Posted Wednesday, September 28, 2016 8:09 AM | Contributed by Jeff
An Orlando federal judge has decided in Disney's favor regarding 45 more lawsuits over access to theme-park rides and attractions for disabled people, but the lawyer handling them is already appealing to a higher court.
Read more from The Orlando Sentinel.
I think the judge made the right call. And the lawyer is alleging some whacked-out stuff... that the company is top-down trying to conspire and discriminate against people? For what possible motive? Get a grip.
I often trivialize my experience with autism as a parent because it's not nearly as bad as some experience it. At 6, my kid has already adopted many of the coping strategies that allow him to blend in with neurotypical kids. But I do appreciate the issue with routine and inflexibility. Sometimes Simon has some pretty random trauma, like when a substitute bus driver takes the "wrong" way home from school. I get it. And yes, I've had to carry my meltdown kid out of Magic Kingdom before, leading to another meltdown when we didn't sit in the first car of the monorail.
That said, if the spirit of ADA is equal access, then line skipping at will is not equal access. It's never my intention to be judgmental toward other parents, because I don't know what they go through, but we learned very early on that the best way to have flexibility is to not create structure in the first place. If you establish a set of rules and procedures, in this case an order of attractions to ride, you've already set yourself up for failure. Just having a Fastpass that we can't use because a ride goes down mechanical has caused challenges for us. We were next in line for Pooh once, when it went down, and there was no saving the kid from what he could not reconcile (in his mind, the rule was that he must ride at that time, because of the contract established by the FP). It's worth noting that a cast member was happy to give us a paper Fastpass to ride anything else.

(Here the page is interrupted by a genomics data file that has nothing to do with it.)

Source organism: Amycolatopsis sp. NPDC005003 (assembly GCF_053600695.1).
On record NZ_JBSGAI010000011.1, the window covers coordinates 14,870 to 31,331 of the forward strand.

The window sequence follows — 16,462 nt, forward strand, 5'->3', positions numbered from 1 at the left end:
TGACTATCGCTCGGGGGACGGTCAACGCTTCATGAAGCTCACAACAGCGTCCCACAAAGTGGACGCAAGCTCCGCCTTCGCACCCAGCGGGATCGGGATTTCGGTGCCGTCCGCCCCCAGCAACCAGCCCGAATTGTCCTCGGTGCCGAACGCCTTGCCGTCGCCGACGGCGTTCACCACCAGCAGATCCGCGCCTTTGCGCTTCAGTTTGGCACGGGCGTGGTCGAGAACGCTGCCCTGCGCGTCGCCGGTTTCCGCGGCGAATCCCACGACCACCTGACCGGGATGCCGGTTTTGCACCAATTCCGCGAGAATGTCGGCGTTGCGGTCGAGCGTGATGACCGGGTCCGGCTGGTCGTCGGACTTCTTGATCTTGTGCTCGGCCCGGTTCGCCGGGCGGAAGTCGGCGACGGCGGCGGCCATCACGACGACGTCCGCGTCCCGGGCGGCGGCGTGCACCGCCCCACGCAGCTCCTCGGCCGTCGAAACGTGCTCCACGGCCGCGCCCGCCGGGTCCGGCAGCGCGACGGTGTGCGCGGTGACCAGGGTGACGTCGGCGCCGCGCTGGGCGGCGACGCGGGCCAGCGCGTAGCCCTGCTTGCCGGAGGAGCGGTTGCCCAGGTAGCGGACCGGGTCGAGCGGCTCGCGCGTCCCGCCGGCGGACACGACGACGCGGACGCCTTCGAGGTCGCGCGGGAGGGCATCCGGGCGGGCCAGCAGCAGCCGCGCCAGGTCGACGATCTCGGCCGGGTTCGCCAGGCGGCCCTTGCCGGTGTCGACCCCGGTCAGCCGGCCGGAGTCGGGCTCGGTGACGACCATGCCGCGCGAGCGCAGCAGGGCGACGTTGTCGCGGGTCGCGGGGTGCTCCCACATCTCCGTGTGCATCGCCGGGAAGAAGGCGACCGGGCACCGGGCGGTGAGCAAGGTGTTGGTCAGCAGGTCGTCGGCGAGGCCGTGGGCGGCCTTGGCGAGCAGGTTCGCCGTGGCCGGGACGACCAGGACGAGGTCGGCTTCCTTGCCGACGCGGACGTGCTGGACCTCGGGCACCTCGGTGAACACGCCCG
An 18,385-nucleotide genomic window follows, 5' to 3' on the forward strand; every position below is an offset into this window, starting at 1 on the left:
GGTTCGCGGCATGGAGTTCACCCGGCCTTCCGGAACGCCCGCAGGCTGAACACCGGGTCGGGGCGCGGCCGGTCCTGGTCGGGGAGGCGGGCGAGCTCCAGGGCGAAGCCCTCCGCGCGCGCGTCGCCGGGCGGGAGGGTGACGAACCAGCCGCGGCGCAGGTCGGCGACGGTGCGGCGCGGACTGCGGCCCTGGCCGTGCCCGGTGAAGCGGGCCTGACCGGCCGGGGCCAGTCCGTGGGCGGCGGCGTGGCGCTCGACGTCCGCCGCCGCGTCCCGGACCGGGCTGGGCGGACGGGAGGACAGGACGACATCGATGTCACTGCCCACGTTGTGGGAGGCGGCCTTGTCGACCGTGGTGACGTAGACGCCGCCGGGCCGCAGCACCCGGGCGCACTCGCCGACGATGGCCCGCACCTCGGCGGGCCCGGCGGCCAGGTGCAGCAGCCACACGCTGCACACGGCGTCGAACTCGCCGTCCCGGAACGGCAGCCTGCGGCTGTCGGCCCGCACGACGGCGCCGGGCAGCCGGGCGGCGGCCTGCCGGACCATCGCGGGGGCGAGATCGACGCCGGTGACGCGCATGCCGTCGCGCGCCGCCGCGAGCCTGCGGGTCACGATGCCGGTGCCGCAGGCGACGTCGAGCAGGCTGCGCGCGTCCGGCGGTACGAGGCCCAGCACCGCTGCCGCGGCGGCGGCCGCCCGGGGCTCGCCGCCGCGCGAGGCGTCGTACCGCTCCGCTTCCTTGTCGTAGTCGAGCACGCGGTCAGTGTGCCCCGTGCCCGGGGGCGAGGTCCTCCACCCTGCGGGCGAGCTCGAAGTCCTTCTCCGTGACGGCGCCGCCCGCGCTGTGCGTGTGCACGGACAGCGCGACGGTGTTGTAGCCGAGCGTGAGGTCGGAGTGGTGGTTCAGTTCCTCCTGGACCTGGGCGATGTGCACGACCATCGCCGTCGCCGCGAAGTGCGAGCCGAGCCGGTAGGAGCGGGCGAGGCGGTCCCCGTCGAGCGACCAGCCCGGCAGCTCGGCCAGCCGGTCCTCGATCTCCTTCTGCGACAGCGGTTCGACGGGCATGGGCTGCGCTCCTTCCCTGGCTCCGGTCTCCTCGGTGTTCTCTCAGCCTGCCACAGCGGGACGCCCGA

After three years of negotiating these kinds of situations at WDW, what we've found is that sheltering him from situations that required flexibility would not have done him any favors. He's a lot better at rolling with things than he was in 2013, and I think that's because he's had the chance to learn how to cope with the changes. It certainly would have been more convenient for us, as parents, to do whatever possible to preempt any meltdowns, but it would not have been good for him in the long run. I realize that we have it "better" than others, with a kid who is fully functional and successful in school, and relatively social, but just as I wouldn't rush in to protect him from "bullies," I'm not going to try and make every situation perfect for him either so he doesn't have to learn to adjust.
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